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Starting a Sextech Company? Why Your Money’s No Good in Silicon Valley

If condom companies can advertise on Facebook and Viagra can plaster ads all over mainstream television, why are sexual health companies that champion women and non-binary folks penalized unfairly?

As a consultant-turned-entrepreneur, I’m a pretty big fan of lists. They’re efficient lil’ mechanisms for organizing your thoughts. Here’s one I made recently: JustWorks; Stripe; Intuit; Outbrain; Facebook; Instagram; Shark Tank; MTA; theSkimm; Pinterest; Newgistics Fulfillment; Taboola.

It’s a short list of companies that won’t take Unbound’s money. Some say it’s the “nature” of what we sell and some say nothing at all (despite our best efforts to try and understand our rejection – #millennial). If condom companies can advertise on Facebook and Viagra can plaster ads all over mainstream television, why are sexual health companies that champion women and non-binary folks penalized unfairly? Why is the male orgasm considered socially acceptable but everything else a threat?

Why is the male orgasm considered socially acceptable but everything else a threat? Tweet

The first time I pitched my sextech startup was to a room of 150 investors. Almost all of them were over 50, white, and male. The company that pitched before me was literal cow shit. As in, they took cow manure and turned it into fertilizer. I vividly remember taking the stage afterward and uttering my opening line: “Sex is hard to talk about, especially for women.” I panned the ballroom of circular white tables with starched linen tablecloths to find grown businessmen giggling. I guess cow shit is a serious matter but female sexuality is not.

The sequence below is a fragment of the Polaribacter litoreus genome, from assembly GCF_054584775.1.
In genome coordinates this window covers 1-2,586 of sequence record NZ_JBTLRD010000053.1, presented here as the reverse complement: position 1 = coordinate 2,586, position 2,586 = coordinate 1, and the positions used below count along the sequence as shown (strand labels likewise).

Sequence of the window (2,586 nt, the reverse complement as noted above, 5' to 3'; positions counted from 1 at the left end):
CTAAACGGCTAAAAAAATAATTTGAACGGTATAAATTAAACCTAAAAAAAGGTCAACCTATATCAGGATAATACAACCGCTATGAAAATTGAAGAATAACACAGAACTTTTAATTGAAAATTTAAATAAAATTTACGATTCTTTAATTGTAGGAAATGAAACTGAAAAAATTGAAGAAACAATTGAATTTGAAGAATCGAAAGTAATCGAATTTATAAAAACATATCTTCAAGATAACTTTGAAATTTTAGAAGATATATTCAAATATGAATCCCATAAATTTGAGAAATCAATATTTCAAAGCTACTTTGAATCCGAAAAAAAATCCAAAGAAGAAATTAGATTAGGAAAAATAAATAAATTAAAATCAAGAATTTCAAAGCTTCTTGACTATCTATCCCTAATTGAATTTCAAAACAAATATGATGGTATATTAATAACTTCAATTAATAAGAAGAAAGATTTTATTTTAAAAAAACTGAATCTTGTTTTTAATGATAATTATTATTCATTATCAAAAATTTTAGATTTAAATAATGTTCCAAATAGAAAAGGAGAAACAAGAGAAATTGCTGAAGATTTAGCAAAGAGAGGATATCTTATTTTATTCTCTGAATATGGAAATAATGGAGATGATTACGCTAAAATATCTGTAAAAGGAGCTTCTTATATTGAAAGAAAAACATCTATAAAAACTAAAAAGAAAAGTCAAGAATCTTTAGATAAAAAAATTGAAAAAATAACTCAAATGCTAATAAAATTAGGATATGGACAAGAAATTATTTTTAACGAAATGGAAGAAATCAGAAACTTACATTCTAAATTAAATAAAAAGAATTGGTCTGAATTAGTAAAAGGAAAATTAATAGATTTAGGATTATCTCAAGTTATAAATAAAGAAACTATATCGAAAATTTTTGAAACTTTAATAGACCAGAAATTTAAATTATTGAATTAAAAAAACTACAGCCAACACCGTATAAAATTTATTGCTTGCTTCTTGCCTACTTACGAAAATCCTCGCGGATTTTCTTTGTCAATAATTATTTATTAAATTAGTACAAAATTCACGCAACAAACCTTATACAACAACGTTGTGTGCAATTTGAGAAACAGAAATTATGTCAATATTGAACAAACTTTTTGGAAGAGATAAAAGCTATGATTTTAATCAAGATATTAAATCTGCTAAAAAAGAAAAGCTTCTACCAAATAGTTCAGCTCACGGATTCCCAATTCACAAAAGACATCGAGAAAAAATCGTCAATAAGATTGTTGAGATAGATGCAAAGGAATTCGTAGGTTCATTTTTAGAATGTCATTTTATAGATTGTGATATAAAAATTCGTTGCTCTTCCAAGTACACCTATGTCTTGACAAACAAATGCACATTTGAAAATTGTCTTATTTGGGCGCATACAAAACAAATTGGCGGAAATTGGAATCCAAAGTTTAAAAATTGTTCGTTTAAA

I pitched Unbound for over two years before we closed our seed round. I received hundreds of nos. At one point, I made a 53 page Google Doc of every accelerator, angel investor, and VC in the country. I ticked off every name in that list before closing our seed round of $2.7M. Little did I know, that was the easy part.

The B2B startup marketplace has gotten unbelievably efficient at solving every potential pain point founders face. Payment processors, HR software, customer acquisition channels, office space, and cleaning crews all have their own mini-markets for consumer-facing startups to choose from. Except for sextech. If you are a company that is trying to improve the sexual wellness of your female and non-binary customers, be prepared to climb the Mt. Everest of SaaS, because your money’s no good in Silicon Valley.

If you are a company trying to improve the sexual wellness of your female and non-binary customers, your money's no good in Silicon Valley. Tweet

For example, just last week, I received this email from Inuit (Quickbooks):

Dear Pauline,
We have made the decision to close your payments account for this reason: Your Credit Card processing has been terminated due to: Unacceptable Business Type. Your Check Processing has been terminated due to: Unacceptable Business Type.

And I received a similar one from Stripe.

In both of these instances, it’s the banking partners that back these companies that won’t allow them to do business with us. Both the people at Stripe and Inuit are lovely and amazing. Nonetheless, it’s an entire category of financial services that sextech startups don’t have access to. Advertising is a whole different animal. Facebook, Instagram, Pinterest and the MTA (Metropolitan Transportation Authority) have completely banned female sexual health companies from paid promotion. Our accounts are categorically denied from taking out any ads (we even tried to take out a sponsored ad of puppies on Facebook once. That, too, was denied).